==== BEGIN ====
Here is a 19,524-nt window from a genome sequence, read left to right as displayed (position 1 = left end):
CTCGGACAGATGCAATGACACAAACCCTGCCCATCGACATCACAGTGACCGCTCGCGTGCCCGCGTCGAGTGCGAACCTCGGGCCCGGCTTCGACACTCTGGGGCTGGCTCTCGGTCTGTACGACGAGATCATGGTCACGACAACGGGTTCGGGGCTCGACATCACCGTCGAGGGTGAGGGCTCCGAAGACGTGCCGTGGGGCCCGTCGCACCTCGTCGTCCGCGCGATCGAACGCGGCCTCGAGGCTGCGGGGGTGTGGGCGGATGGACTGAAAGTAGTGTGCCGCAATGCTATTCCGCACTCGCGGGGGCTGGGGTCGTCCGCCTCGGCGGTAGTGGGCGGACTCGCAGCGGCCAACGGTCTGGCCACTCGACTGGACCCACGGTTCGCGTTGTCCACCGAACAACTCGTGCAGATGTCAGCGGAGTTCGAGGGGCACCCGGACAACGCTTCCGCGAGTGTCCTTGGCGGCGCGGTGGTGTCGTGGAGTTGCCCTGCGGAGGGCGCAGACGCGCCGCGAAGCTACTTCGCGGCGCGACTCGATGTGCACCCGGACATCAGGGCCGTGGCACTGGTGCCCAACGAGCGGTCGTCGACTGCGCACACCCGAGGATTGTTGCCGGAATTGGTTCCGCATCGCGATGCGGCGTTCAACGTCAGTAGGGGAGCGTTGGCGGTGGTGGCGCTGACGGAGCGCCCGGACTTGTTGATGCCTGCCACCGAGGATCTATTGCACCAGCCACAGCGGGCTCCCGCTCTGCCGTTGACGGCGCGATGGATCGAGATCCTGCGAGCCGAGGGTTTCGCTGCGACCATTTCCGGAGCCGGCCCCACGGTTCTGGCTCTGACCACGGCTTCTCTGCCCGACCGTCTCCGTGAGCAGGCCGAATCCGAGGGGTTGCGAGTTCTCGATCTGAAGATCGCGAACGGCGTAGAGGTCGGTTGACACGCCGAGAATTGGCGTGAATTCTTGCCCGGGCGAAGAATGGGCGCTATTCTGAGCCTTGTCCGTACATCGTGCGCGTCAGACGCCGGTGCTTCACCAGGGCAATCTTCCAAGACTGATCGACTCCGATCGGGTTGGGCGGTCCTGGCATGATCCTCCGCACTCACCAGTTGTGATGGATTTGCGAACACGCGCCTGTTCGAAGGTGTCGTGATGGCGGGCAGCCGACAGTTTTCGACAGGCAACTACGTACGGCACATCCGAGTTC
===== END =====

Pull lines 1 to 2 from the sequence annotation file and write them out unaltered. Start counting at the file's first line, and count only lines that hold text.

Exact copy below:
Here is a 19,524-nt window from a genome sequence, read left to right as displayed (position 1 = left end):
CTCGGACAGATGCAATGACACAAACCCTGCCCATCGACATCACAGTGACCGCTCGCGTGCCCGCGTCGAGTGCGAACCTCGGGCCCGGCTTCGACACTCTGGGGCTGGCTCTCGGTCTGTACGACGAGATCATGGTCACGACAACGGGTTCGGGGCTCGACATCACCGTCGAGGGTGAGGGCTCCGAAGACGTGCCGTGGGGCCCGTCGCACCTCGTCGTCCGCGCGATCGAACGCGGCCTCGAGGCTGCGGGGGTGTGGGCGGATGGACTGAAAGTAGTGTGCCGCAATGCTATTCCGCACTCGCGGGGGCTGGGGTCGTCCGCCTCGGCGGTAGTGGGCGGACTCGCAGCGGCCAACGGTCTGGCCACTCGACTGGACCCACGGTTCGCGTTGTCCACCGAACAACTCGTGCAGATGTCAGCGGAGTTCGAGGGGCACCCGGACAACGCTTCCGCGAGTGTCCTTGGCGGCGCGGTGGTGTCGTGGAGTTGCCCTGCGGAGGGCGCAGACGCGCCGCGAAGCTACTTCGCGGCGCGACTCGATGTGCACCCGGACATCAGGGCCGTGGCACTGGTGCCCAACGAGCGGTCGTCGACTGCGCACACCCGAGGATTGTTGCCGGAATTGGTTCCGCATCGCGATGCGGCGTTCAACGTCAGTAGGGGAGCGTTGGCGGTGGTGGCGCTGACGGAGCGCCCGGACTTGTTGATGCCTGCCACCGAGGATCTATTGCACCAGCCACAGCGGGCTCCCGCTCTGCCGTTGACGGCGCGATGGATCGAGATCCTGCGAGCCGAGGGTTTCGCTGCGACCATTTCCGGAGCCGGCCCCACGGTTCTGGCTCTGACCACGGCTTCTCTGCCCGACCGTCTCCGTGAGCAGGCCGAATCCGAGGGGTTGCGAGTTCTCGATCTGAAGATCGCGAACGGCGTAGAGGTCGGTTGACACGCCGAGAATTGGCGTGAATTCTTGCCCGGGCGAAGAATGGGCGCTATTCTGAGCCTTGTCCGTACATCGTGCGCGTCAGACGCCGGTGCTTCACCAGGGCAATCTTCCAAGACTGATCGACTCCGATCGGGTTGGGCGGTCCTGGCATGATCCTCCGCACTCACCAGTTGTGATGGATTTGCGAACACGCGCCTGTTCGAAGGTGTCGTGATGGCGGGCAGCCGACAGTTTTCGACAGGCAACTACGTACGGCACATCCGAGTTC